Wednesday, May 27, 2015

How much biogas production potential is there in Iowa?



 Are you interested in the potential anaerobic digestion holds in the state of Iowa? A new, easy to use tool, the Iowa Biomass Asset Mapping Tool (IBAM), may be just what you are looking for (available at www.ecoengineers.us/ibam). IBAM is an economic analysis tool integrated with geographical information systems and was produced as a collaborative product of Dr. Mark Wright of Iowa State University and the Des Moines based company EcoEngineers. 

The model is an online, GIS, interactive map where a user can click on different layers of data to study  the biogas resource potential available or conduct an initial screening of where a potential project could be sited based on both feedstock and infrastructure availability. The IBAM tool provides estimates on production of a wide variety of biogas-based feedstock data including crop residues, manures, and industrial co-products.

The users can assess the potential availability of animal manure, crop residue and determine what co-location opportunities with existing biodiesel, ethanol, food and paper manufacturers exist. In addition to the feedstock data, there is also energy infrastructure data on the locations of natural gas pipelines, electric and gas service territories, and existing power plant locations. This helps users identify potential locations for optimizing substrates available for gas production and for best using the produced biogas.

A complementary tool to the GIS map is a preliminary economic assessment spreadsheet. The downloadable spreadsheet provides users the availability to modify inputs and assumptions to conduct a preliminary economic evaluation for a potential biogas project. Both the IBAM map and spreadsheet will require more robust analysis and engineering designs for any project moving forward, but these publically available tools can help users from the private and government sectors to conduct an initial project screen or quantify the potential for biogas projects in Iowa.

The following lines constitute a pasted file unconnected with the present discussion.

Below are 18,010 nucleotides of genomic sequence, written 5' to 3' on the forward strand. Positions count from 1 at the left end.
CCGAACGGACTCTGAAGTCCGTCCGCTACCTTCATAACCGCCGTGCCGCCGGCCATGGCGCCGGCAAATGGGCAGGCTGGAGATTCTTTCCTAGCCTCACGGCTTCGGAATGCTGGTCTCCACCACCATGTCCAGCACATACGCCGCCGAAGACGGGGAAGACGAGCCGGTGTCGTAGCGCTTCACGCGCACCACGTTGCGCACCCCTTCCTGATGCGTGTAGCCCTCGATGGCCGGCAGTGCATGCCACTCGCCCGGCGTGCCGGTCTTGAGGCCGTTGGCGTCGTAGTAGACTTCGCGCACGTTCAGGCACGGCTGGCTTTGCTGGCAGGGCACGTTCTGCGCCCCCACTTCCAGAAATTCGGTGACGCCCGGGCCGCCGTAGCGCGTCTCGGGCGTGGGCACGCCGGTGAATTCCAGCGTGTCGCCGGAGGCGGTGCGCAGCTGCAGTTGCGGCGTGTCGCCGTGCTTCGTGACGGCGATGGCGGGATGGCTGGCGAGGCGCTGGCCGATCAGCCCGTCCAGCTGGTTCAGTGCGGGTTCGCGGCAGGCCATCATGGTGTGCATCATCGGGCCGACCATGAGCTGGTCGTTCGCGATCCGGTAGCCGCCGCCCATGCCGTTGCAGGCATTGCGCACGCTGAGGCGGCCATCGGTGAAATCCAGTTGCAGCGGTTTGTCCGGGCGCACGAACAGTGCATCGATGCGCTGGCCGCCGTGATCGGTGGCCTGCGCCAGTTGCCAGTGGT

So that’s all great if you are a biogas expert, but really, what is anaerobic digestion?


Anaerobic digestion is a series of biological processes in which microorganisms break down biodegradable material in an environment with no oxygen. As these microbes break down the organic matter they make a mixture carbon dioxide and methane with trace amounts of hydrogen sulfide, ammonia, water vapor, and other gasses that we call biogas. This occurs in a series of three steps: in the first large particles are brown down into things like carbohydrates. Acidogenic bacteria then convert the sugars and amino acids into carbon dioxide, hydrogen, ammonia, and organic acids. Acetogenic bacteria turn those organic acids into acetate, which methanogens convert into methane and carbon dioxide. This is a naturally occurring process, its just when we do it in a digester we are trying to make it happen faster and control where the produced methane goes. So this organic material goes in and what comes out is the methane, which can be combusted to make heat or electricity and stabilized organic matter which still has the fertilizer value (the N, P, and K) it had when it went in.

This almost seems too good to be true right, we still get all our fertilizer value but we can get energy as too! Well, in some cases it can be a great deal, but anaerobic digesters can be expensive to build and sometimes challenging to manage, so they aren’t the right fit everywhere as often times we need an economy of scale to make them cost affordable. Thought not the final solution, hopefully more tools like the IBAM model will help us figure out where anaerobic digestion has the potential to be successful.